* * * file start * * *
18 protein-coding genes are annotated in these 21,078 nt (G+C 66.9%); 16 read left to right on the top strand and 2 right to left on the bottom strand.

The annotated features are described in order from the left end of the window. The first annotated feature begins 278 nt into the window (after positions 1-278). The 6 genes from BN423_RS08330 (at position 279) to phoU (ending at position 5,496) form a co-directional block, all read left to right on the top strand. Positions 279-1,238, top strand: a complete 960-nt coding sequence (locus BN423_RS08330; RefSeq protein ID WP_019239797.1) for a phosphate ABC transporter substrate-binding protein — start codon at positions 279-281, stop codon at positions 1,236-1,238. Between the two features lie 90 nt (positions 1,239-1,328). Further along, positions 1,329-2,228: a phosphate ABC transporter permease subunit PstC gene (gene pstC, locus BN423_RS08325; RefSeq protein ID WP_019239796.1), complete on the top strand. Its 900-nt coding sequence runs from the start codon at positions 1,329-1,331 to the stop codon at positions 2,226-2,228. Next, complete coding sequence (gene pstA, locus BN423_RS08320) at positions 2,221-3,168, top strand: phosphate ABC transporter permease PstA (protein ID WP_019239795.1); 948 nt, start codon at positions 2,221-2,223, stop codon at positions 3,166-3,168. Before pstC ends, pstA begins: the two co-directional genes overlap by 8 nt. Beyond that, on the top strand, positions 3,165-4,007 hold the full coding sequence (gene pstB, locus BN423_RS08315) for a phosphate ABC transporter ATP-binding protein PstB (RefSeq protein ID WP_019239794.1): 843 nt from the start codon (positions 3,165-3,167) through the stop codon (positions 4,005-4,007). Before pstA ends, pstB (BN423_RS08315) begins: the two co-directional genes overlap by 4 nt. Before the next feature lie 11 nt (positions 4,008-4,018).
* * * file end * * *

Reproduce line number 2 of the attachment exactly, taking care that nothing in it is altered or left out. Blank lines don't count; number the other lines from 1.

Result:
The annotated features are described in order from the left end of the window. The first annotated feature begins 278 nt into the window (after positions 1-278). The 6 genes from BN423_RS08330 (at position 279) to phoU (ending at position 5,496) form a co-directional block, all read left to right on the top strand. Positions 279-1,238, top strand: a complete 960-nt coding sequence (locus BN423_RS08330; RefSeq protein ID WP_019239797.1) for a phosphate ABC transporter substrate-binding protein — start codon at positions 279-281, stop codon at positions 1,236-1,238. Between the two features lie 90 nt (positions 1,239-1,328). Further along, positions 1,329-2,228: a phosphate ABC transporter permease subunit PstC gene (gene pstC, locus BN423_RS08325; RefSeq protein ID WP_019239796.1), complete on the top strand. Its 900-nt coding sequence runs from the start codon at positions 1,329-1,331 to the stop codon at positions 2,226-2,228. Next, complete coding sequence (gene pstA, locus BN423_RS08320) at positions 2,221-3,168, top strand: phosphate ABC transporter permease PstA (protein ID WP_019239795.1); 948 nt, start codon at positions 2,221-2,223, stop codon at positions 3,166-3,168. Before pstC ends, pstA begins: the two co-directional genes overlap by 8 nt. Beyond that, on the top strand, positions 3,165-4,007 hold the full coding sequence (gene pstB, locus BN423_RS08315) for a phosphate ABC transporter ATP-binding protein PstB (RefSeq protein ID WP_019239794.1): 843 nt from the start codon (positions 3,165-3,167) through the stop codon (positions 4,005-4,007). Before pstA ends, pstB (BN423_RS08315) begins: the two co-directional genes overlap by 4 nt. Before the next feature lie 11 nt (positions 4,008-4,018).